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rahuldandekar
2004-Sep-11, 01:38 PM
Well, there is no difference, but Those two are taken to be two different things.

But, what&#39;s the definition of mass ( in classical physics- forget Higgs for a moment). I have seen two until now- 1) m = F/a & 2) amount of matter in a substance. If we take the second definition , and take newtonian physics, and that gravity is a force, it is implied that acceleration produced by gravity will be equal to the acceleration in a moving frame ( The Principle of Equivalence ) . But at odds with General relativity, which says gravity is not a force.
Now we take the 1st definition. But, it&#39;s main drawback is that it doesn&#39;t give any sense to the word &#39;mass&#39;. It cannot be defined unless we know a force which produces a certain acceleration in the body. Here, the Higgs boson enters. And the debate starts ( &#39; Anti-Higgs&#39; ) .

Any way to remove all this and give a physical sense to the word &#39;Mass&#39; .

Please correct me if I&#39;m wrong.

StarLab
2004-Sep-11, 03:53 PM
you can&#39;t have mass in the first dimension. Mass is closely correlated to matter, which has to have density, and therefore can only appear in the third dimension.
Also, if you&#39;re going to talk about F=ma, you&#39;d better also think about p=mv.

antoniseb
2004-Sep-11, 06:25 PM
Originally posted by StarLab@Sep 11 2004, 03:53 PM
you can&#39;t have mass in the first dimension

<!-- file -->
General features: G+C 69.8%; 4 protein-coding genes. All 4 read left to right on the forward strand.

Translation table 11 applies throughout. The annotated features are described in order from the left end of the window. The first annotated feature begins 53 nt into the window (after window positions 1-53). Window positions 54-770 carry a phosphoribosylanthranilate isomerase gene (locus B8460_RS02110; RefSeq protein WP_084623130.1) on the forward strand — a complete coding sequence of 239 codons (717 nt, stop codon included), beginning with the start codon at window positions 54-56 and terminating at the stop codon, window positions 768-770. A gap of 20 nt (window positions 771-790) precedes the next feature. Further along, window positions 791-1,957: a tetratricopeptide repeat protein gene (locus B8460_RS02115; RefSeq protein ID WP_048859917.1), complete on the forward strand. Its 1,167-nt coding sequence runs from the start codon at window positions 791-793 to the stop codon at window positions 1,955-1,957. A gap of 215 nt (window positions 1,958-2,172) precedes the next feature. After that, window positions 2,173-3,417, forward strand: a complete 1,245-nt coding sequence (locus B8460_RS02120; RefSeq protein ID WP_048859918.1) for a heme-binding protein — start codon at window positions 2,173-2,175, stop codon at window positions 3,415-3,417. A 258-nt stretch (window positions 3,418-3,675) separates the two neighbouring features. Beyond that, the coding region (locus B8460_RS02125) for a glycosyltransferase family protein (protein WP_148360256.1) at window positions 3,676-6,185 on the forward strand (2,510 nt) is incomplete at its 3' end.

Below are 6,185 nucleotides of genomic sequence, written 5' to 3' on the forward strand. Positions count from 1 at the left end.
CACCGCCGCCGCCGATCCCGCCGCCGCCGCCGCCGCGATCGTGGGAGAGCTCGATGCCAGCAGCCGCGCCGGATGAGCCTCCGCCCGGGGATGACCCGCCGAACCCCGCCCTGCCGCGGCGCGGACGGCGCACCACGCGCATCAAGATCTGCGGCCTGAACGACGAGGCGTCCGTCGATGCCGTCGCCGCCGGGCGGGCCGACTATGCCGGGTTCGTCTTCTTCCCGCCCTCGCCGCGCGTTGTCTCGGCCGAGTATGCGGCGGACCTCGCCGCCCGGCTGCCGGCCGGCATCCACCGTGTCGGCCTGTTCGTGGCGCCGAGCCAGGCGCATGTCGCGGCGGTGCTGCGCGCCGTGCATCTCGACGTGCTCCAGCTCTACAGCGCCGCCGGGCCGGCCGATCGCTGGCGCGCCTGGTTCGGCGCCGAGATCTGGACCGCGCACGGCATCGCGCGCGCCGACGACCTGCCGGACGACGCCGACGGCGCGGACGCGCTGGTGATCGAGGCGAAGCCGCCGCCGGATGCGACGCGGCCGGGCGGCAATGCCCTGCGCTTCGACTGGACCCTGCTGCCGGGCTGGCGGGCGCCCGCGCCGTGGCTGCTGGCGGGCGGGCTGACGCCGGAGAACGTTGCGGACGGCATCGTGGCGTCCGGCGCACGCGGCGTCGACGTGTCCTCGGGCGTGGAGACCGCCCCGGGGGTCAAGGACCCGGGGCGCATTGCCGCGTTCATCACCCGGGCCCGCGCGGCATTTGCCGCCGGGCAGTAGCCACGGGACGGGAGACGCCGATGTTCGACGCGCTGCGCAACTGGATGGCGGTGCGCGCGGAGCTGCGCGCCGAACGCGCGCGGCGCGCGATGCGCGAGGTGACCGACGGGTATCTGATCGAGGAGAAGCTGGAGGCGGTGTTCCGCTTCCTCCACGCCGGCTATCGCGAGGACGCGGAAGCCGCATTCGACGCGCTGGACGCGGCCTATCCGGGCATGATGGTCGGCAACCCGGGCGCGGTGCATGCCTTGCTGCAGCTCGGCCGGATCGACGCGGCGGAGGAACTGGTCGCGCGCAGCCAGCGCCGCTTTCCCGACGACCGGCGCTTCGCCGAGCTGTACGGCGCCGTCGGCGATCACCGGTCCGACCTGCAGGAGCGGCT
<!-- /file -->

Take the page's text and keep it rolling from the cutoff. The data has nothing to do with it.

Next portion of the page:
I believe he wrote "1st definition", not "first dimension". His first definition was inertial mass, that is, the ratio of Force and acceleration.

StarLab
2004-Sep-11, 08:05 PM
What about that p=mv equation. Is that another kind of "mass?"

blueshift
2004-Sep-12, 12:19 AM
Baron Roland von Eotvos answered this question with over thirty years of data
in Budapest..

Inertia is what resists being set in motion..Gravitational mass deals with the
amount of curvature that space is being told to take on by a given mass. In a
Newtonian sense, gravitational mass deals with how much the center of Earth is
pullling on a given object toward its center..

An object with inertial mass and no gravitational mass, hanging at the end of some rope or thin fiber and whose axis is perpendicular to Earth, will be pulled straight out from the axis of Earth&#39;s spin..

An object with gravitational mass and no inertial mass will hang straight down,
pointing to Earth&#39;s center..

An object with both inertal and gravitational mass will show some angle of uprise..
If the angle of uprise is different from one substance to another, then the ratio of
inertial mass to gravitational mass differs from one substance to another..

Eotvos found that there is an angle of uprise and it is precisely the same for all
substances tested..The angle is the greatest at 45*N and 45*S latitude where it amounts to a tenth of a degree..

Read Wheeler&#39;s "A Journey into Gravity and Spacetime"..

blueshift